Posts for: September, 2018
Poor bites, also known as “malocclusions,” can have a dramatic impact on mouth function and appearance. Moving teeth to better positions will solve most of these bite problems — but not all.
A case in point is a malformed maxilla, the skeletal structure formed by the union of the upper jaw and the roof of the mouth (the palate). If the rear portion of the maxilla develops too narrowly, the back teeth will bite abnormally inside the lower teeth while the front teeth bite normally, creating what’s known as a crossbite. People with this kind of malocclusion often shift their lower jaw to one side to bite down completely.
This can be corrected without too much intervention if the problem is diagnosed while the person is young. This is because the maxilla is actually formed from two bones that don’t completely fuse together in the center of the palate until just after puberty. An orthodontic appliance known as a palatal expander takes advantage of this slight gap. The metal appliance is placed along the narrowed portion of the palate in the rear of the mouth: four metal “arms,” two on each side, attach to the inside of the back teeth with a tension device between them that extends the arms outward to put pressure against the teeth.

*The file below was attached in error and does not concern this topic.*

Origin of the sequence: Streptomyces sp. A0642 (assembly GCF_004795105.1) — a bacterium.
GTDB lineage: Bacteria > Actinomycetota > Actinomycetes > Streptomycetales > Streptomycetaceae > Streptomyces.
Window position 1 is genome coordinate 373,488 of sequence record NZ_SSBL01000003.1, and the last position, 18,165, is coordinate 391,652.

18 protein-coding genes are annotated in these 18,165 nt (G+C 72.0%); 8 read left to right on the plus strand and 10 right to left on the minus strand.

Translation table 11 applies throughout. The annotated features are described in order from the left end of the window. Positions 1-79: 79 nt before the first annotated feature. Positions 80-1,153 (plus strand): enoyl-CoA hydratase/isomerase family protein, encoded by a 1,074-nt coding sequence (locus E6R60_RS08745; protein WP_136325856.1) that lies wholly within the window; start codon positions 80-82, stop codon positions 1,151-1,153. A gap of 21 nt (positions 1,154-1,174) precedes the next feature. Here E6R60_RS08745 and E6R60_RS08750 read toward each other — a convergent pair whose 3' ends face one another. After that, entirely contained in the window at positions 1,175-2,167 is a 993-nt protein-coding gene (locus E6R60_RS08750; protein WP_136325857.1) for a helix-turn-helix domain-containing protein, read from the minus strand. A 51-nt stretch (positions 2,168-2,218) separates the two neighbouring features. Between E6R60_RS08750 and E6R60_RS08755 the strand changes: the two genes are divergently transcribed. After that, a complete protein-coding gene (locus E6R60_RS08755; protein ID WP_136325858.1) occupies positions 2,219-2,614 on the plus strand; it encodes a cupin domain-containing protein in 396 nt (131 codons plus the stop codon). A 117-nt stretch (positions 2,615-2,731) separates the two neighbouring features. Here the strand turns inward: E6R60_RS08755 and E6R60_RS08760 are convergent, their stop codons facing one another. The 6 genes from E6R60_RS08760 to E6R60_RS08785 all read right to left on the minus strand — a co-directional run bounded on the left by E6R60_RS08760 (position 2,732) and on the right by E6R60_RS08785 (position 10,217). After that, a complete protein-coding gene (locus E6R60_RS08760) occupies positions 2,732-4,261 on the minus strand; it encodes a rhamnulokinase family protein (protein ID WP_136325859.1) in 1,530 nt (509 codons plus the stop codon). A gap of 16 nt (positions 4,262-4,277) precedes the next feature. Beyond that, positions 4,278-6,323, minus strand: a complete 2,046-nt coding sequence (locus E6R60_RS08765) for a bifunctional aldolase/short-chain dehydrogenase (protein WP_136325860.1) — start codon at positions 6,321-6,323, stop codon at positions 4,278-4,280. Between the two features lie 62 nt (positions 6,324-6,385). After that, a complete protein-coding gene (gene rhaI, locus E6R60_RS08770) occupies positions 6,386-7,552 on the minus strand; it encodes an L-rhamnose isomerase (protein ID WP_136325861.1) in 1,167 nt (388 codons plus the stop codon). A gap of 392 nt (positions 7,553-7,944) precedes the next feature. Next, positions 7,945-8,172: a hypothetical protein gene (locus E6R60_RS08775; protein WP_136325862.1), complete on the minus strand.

Every day the patient or a parent uses a special key to turn the tension device and cause it to expand slightly, placing additional outward pressure on the jaw. This will widen the gap in the center of the palate and new bone will grow to fill in the increased space. Over time this will cause the rear portion of maxilla to widen.
While effective, a palatal expander may not work in every case, and it must be done before the two bones fuse permanently. When it can be used, though, it’s a proven treatment that can restore proper bite function, as well as improve your child’s smile.